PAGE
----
Rumor Has It: Fair Lending Exams on the Rise
A few weeks ago, I blogged about NCUA’s strategy to examine credit unions for fair lending issues, and the agency’s focus on pandemic-related loan accommodations. However, the rise in fair lending focus is not a pandemic-specific, as it appears the agency has been steadily increasing its volume of fair lending exams over the past few years. However, this does not mean that credit unions have had more fair lending issues.
We have heard from a few credit unions about their experiences with NCUA’s fair lending exams and compared these insights to what NCUA has described in its letter to federal credit union’s regarding its fair lending exam program, which was published in 2013. In short, it appears that NCUA has increased its capabilities and readiness to conduct separate on-site (or virtual) fair lending exams in recent years.
NCUA’s letter states “NCUA will use multiple factors to determine whether a federal credit union demonstrates the potential for higher fair lending risk which could lead to a fair lending exam.” These factors are:
· HMDA Outliers. NCUA will review credit unions’ HMDA reports to determine if there is data that falls outside of the usual range for pricing, denial rates, withdrawals, and loan terms. A credit union may be selected for a fair lending exam if this data indicates a higher risk of violation.
· Fair Lending Violations. A credit union which has fair lending findings or violations in its safety and soundness exam may be selected for a fair lending exam.
· General Compliance Risks. A credit union with moderate to high risk ratings in other areas of compliance may be selected for a fair lending exam.
· Other factors. NCUA indicated that the volume, type, and complexity of a credit union’s loan offerings may be a factor. NCUA will also consider the make-up of the community the credit union serves, as well as any fair lending complaints submitted by members.
In the years after the 2013 letter was published, it appeared that the first two factors were heavily relied on in determining which credit unions were selected for a fair lending exam. Credit unions could readily determine whether their HMDA anomalies or exam findings would lead to a full-scale fair lending exam. However, in hearing from credit unions more recently, it appears that NCUA is considering the last two factors more critically. For example, even if a credit union has spotless HMDA data and no previous findings, the size and scope of its lending practice may lead NCUA to conduct a fair lending exam. The demographics of a credit union’s market may also be considered, and NCUA will ensure that credit unions with large groups of protected members have practices in place to ensure proper treatment of those members. This may mean that a credit union with a few billion dollars in assets in a diverse market, with a large variety of loan products is more likely to receive fair lending exams as a matter of routine, rather than an exam to address HMDA issues or cure violations.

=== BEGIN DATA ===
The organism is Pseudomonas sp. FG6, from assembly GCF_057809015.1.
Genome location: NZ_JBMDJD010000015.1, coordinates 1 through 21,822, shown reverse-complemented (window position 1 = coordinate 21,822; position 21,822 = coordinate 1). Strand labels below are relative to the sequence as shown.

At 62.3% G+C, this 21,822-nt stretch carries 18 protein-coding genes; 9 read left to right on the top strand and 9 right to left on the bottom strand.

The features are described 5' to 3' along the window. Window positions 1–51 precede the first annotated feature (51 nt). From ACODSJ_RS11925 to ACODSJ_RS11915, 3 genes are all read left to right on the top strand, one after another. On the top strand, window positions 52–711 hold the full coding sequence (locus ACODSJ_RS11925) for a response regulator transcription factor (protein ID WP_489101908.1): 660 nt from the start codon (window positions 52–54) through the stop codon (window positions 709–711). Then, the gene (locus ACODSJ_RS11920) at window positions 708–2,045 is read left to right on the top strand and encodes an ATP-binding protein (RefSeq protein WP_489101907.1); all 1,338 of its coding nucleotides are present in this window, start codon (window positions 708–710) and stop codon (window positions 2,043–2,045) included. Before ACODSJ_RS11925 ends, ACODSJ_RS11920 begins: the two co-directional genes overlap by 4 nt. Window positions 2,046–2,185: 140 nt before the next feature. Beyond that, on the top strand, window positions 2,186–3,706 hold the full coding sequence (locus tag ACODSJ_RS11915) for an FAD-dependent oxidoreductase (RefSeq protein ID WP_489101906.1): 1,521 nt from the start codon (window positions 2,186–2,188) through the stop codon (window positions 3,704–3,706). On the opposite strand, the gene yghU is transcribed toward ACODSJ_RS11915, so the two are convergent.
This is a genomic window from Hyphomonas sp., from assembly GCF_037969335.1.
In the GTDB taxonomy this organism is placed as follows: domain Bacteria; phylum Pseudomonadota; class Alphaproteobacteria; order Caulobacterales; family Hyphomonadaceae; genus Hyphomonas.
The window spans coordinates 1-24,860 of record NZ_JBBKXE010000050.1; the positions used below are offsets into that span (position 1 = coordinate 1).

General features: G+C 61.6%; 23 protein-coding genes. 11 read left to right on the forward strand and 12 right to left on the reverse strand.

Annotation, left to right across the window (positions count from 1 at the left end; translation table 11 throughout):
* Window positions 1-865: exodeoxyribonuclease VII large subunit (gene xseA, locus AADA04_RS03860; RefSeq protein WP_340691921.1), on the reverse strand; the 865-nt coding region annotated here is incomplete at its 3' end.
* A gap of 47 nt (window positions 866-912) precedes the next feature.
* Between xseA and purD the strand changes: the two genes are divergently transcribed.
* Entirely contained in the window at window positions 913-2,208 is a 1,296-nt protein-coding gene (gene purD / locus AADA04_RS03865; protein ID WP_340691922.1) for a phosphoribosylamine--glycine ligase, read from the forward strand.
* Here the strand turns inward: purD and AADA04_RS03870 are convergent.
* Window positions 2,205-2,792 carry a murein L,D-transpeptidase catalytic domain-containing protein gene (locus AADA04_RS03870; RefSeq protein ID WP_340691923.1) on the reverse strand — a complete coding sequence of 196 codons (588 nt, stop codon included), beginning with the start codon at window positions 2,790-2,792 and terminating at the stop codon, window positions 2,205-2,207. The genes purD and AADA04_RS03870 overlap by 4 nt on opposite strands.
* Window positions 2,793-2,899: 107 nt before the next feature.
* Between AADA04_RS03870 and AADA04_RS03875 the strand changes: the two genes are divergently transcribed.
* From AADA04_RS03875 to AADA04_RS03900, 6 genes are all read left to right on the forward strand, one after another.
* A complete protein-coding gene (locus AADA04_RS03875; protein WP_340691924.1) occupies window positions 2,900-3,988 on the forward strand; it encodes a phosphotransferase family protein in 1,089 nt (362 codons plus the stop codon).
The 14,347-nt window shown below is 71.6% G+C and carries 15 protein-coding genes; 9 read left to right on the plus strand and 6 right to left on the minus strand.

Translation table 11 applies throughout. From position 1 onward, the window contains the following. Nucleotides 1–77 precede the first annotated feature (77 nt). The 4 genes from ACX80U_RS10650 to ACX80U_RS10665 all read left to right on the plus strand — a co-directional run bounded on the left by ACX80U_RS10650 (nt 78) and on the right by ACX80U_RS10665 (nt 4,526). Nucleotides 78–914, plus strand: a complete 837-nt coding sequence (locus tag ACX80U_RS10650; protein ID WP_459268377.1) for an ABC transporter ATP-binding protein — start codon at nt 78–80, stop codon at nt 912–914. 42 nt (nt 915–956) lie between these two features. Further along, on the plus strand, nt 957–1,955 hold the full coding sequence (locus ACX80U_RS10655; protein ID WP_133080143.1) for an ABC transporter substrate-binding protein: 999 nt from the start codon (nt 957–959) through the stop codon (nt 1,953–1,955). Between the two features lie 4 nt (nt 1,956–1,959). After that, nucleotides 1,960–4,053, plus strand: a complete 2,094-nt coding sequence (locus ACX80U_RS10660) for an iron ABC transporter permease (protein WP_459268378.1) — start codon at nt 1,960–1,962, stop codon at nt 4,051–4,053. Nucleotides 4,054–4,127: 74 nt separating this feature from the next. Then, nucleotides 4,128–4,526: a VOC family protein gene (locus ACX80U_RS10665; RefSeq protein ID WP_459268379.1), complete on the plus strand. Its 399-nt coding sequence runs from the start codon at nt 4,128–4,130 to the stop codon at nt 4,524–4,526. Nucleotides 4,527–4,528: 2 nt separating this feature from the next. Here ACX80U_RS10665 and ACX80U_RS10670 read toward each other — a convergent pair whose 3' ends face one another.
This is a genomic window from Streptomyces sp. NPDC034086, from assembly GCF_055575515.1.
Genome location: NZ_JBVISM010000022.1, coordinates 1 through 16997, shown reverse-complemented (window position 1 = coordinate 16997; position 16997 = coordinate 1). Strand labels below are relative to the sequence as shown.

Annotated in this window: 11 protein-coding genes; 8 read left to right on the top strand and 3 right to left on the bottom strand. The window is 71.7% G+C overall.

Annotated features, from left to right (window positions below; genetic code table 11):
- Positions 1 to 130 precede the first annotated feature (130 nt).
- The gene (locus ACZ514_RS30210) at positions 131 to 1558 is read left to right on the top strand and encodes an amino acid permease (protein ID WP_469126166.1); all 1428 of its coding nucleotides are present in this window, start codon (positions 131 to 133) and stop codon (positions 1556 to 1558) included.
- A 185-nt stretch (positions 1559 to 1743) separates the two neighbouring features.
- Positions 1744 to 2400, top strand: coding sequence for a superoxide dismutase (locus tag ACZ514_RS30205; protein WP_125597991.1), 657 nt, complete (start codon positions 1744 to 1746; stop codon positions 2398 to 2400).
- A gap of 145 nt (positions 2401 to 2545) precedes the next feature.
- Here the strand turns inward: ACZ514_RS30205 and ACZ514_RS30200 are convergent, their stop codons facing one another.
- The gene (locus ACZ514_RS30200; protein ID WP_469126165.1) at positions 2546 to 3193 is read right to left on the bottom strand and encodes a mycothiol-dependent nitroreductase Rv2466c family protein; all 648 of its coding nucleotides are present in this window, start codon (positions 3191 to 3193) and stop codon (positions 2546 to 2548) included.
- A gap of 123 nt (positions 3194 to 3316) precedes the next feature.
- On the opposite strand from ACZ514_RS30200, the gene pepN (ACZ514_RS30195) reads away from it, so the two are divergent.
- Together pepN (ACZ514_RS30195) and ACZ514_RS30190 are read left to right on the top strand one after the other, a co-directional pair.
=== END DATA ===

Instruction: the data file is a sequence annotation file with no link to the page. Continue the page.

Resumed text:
Scope of Exam
The scope of an NCUA fair lending exam may depend on the credit union’s operations, and the reason for the exam, and may take a few weeks. The scope of these exams may be quite large, including a review of all loan products, all lending policies and procedures, advertisements, HMDA data and procedures for testing, and reviews of complaints. Details about the appropriate scope of a fair lending exam can be found in the Interagency Fair Lending Examination Procedures, which was published in 2009. The procedures state examiners should focus their review on products that were not reviewed in the most recent exam, protected groups that make up a significant portion of the credit union’s membership, and products or groups that have been the focus of the credit union’s self-testing. However, this guidance is a bit dated and examiners may now be focused on more than these items. Due to the amount of data and documents needed to conduct the review, NCUA has increased its use of technology and automation capabilities to be able to collect data and more quickly flag possible questions for the credit union.
Additionally, NCUA seems to have an increased interest in employee and board training, and may review the training documents and schedules used for ensuring credit union employees are periodically trained on fair lending issues. During a fair lending exam, this review may include evidence of group-specific training for compliance, marketing, front-line staff, loan originators, management, and any other group that plays a role in the lending process.
Ultimately, a credit union that is scheduled for a fair lending exam should speak with the NCUA examiners to determine the scope of the exam in order to be prepared. However, all credit unions may want to ensure policies, practices, and training for employees is up-to-date and align with guidance issued by NCUA.
About the Author
Loran Jackson joined NAFCU as Regulatory Compliance Counsel in April 2019 and was named Senior Regulatory Compliance Counsel in February 2021. In her role, she provides daily compliance assistance to member credit unions on a variety of topics. She also writes articles for NAFCU publications and presents at NAFCU conferences